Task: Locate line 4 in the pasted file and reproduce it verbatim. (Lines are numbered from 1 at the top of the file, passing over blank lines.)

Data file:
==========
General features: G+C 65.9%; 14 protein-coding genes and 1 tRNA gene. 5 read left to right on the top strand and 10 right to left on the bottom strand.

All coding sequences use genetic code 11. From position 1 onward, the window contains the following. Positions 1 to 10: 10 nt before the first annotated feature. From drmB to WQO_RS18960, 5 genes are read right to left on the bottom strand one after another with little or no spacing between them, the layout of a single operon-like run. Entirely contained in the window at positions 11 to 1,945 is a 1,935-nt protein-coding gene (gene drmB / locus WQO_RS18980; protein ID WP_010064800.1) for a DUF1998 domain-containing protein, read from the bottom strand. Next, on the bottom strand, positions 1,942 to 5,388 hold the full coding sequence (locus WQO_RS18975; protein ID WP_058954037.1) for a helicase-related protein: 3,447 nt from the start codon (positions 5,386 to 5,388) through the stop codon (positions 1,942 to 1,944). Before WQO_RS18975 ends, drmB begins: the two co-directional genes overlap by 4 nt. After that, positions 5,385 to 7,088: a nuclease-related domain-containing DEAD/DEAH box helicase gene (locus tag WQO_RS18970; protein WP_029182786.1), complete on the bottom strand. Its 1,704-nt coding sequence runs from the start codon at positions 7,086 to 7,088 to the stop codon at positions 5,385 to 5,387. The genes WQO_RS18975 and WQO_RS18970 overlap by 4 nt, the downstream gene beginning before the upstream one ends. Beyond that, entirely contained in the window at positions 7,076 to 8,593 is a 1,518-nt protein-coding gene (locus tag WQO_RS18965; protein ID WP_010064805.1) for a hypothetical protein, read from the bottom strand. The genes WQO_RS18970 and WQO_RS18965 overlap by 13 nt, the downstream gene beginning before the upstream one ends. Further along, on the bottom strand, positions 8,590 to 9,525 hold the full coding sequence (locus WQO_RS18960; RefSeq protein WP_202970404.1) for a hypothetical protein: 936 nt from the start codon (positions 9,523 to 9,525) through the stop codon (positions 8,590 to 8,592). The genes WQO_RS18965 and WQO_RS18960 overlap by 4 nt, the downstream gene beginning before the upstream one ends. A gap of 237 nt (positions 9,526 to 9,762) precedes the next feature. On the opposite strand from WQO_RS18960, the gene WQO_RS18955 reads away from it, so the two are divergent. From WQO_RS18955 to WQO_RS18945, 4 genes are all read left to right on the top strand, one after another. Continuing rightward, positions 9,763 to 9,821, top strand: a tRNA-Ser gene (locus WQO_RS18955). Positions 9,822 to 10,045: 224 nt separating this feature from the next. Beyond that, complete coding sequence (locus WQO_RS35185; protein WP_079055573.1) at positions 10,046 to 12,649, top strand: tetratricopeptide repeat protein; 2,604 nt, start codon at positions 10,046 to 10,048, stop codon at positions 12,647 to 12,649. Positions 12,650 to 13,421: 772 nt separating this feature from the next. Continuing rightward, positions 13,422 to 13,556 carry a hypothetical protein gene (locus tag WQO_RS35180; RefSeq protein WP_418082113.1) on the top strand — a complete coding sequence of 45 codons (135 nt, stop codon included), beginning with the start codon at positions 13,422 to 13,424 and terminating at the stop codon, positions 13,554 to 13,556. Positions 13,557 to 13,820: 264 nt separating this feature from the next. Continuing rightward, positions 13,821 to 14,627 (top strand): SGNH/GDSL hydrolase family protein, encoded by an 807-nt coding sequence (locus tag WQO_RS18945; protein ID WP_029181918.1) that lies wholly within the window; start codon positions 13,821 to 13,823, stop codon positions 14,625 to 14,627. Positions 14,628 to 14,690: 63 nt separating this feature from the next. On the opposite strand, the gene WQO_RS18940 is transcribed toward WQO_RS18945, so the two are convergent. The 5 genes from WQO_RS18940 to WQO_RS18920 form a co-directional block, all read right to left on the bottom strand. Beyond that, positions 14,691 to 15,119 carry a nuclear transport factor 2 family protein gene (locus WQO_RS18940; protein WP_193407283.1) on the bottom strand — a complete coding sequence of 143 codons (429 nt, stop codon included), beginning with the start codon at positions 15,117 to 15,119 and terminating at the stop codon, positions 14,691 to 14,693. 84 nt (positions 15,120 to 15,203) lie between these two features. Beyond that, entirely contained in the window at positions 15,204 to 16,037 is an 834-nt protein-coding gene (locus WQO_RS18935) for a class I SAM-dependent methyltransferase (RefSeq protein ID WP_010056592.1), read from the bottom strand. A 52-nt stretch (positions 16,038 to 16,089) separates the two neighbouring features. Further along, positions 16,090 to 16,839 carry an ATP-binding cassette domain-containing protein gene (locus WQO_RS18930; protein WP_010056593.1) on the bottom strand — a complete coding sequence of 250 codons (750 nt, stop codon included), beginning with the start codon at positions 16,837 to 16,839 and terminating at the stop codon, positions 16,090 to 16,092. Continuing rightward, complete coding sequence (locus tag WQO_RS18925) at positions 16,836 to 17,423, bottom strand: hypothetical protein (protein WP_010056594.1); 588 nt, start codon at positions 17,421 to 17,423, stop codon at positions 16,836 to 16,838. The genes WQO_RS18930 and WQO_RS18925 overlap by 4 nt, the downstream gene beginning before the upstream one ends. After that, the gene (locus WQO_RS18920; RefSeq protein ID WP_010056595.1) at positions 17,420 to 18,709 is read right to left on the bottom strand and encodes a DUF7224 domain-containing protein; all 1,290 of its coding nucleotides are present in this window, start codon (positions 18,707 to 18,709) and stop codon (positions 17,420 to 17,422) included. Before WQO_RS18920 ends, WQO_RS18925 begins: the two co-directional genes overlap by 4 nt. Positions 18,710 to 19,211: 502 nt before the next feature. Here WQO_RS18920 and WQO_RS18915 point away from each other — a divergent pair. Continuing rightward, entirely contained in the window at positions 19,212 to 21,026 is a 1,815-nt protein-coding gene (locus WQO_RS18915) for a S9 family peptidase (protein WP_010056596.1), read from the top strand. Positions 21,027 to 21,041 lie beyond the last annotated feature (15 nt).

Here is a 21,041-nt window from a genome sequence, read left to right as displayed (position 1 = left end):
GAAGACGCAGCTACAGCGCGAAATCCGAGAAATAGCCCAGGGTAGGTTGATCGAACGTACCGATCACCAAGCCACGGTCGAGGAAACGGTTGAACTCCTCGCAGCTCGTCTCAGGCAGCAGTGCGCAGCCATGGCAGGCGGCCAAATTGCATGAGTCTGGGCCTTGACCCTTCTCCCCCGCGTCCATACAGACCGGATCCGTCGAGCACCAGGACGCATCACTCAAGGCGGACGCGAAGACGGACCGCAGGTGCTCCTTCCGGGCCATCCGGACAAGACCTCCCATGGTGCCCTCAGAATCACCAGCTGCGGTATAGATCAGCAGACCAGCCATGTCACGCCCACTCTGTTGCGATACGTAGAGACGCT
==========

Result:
GAAGACGCAGCTACAGCGCGAAATCCGAGAAATAGCCCAGGGTAGGTTGATCGAACGTACCGATCACCAAGCCACGGTCGAGGAAACGGTTGAACTCCTCGCAGCTCGTCTCAGGCAGCAGTGCGCAGCCATGGCAGGCGGCCAAATTGCATGAGTCTGGGCCTTGACCCTTCTCCCCCGCGTCCATACAGACCGGATCCGTCGAGCACCAGGACGCATCACTCAAGGCGGACGCGAAGACGGACCGCAGGTGCTCCTTCCGGGCCATCCGGACAAGACCTCCCATGGTGCCCTCAGAATCACCAGCTGCGGTATAGATCAGCAGACCAGCCATGTCACGCCCACTCTGTTGCGATACGTAGAGACGCT